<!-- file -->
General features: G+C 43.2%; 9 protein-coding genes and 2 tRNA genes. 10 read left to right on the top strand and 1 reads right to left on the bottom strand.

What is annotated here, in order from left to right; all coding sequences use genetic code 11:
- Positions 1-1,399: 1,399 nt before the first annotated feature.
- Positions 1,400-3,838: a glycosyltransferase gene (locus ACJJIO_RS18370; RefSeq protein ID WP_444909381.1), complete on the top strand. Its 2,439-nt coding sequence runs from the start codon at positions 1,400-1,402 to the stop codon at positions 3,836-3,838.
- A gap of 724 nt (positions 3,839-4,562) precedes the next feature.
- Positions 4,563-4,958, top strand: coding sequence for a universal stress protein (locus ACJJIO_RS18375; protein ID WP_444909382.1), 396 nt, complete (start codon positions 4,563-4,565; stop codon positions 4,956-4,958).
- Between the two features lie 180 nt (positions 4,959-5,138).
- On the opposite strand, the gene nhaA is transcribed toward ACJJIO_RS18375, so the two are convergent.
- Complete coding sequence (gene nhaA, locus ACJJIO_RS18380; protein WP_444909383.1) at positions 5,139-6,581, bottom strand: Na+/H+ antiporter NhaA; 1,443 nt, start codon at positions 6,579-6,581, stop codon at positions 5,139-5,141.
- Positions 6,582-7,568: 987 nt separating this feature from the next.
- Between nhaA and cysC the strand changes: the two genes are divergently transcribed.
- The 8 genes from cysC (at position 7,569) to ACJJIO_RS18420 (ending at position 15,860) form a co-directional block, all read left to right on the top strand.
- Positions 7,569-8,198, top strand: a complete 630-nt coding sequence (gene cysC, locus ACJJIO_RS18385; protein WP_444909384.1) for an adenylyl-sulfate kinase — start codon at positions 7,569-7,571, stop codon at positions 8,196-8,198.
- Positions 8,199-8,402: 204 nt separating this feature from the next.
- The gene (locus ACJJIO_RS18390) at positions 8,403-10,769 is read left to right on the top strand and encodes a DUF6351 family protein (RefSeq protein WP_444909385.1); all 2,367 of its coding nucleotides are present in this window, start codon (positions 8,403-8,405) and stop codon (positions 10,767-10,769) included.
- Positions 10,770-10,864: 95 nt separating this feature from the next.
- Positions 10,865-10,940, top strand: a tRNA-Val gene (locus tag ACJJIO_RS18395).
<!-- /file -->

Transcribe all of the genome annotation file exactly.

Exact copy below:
General features: G+C 43.2%; 9 protein-coding genes and 2 tRNA genes. 10 read left to right on the top strand and 1 reads right to left on the bottom strand.

What is annotated here, in order from left to right; all coding sequences use genetic code 11:
- Positions 1-1,399: 1,399 nt before the first annotated feature.
- Positions 1,400-3,838: a glycosyltransferase gene (locus ACJJIO_RS18370; RefSeq protein ID WP_444909381.1), complete on the top strand. Its 2,439-nt coding sequence runs from the start codon at positions 1,400-1,402 to the stop codon at positions 3,836-3,838.
- A gap of 724 nt (positions 3,839-4,562) precedes the next feature.
- Positions 4,563-4,958, top strand: coding sequence for a universal stress protein (locus ACJJIO_RS18375; protein ID WP_444909382.1), 396 nt, complete (start codon positions 4,563-4,565; stop codon positions 4,956-4,958).
- Between the two features lie 180 nt (positions 4,959-5,138).
- On the opposite strand, the gene nhaA is transcribed toward ACJJIO_RS18375, so the two are convergent.
- Complete coding sequence (gene nhaA, locus ACJJIO_RS18380; protein WP_444909383.1) at positions 5,139-6,581, bottom strand: Na+/H+ antiporter NhaA; 1,443 nt, start codon at positions 6,579-6,581, stop codon at positions 5,139-5,141.
- Positions 6,582-7,568: 987 nt separating this feature from the next.
- Between nhaA and cysC the strand changes: the two genes are divergently transcribed.
- The 8 genes from cysC (at position 7,569) to ACJJIO_RS18420 (ending at position 15,860) form a co-directional block, all read left to right on the top strand.
- Positions 7,569-8,198, top strand: a complete 630-nt coding sequence (gene cysC, locus ACJJIO_RS18385; protein WP_444909384.1) for an adenylyl-sulfate kinase — start codon at positions 7,569-7,571, stop codon at positions 8,196-8,198.
- Positions 8,199-8,402: 204 nt separating this feature from the next.
- The gene (locus ACJJIO_RS18390) at positions 8,403-10,769 is read left to right on the top strand and encodes a DUF6351 family protein (RefSeq protein WP_444909385.1); all 2,367 of its coding nucleotides are present in this window, start codon (positions 8,403-8,405) and stop codon (positions 10,767-10,769) included.
- Positions 10,770-10,864: 95 nt separating this feature from the next.
- Positions 10,865-10,940, top strand: a tRNA-Val gene (locus tag ACJJIO_RS18395).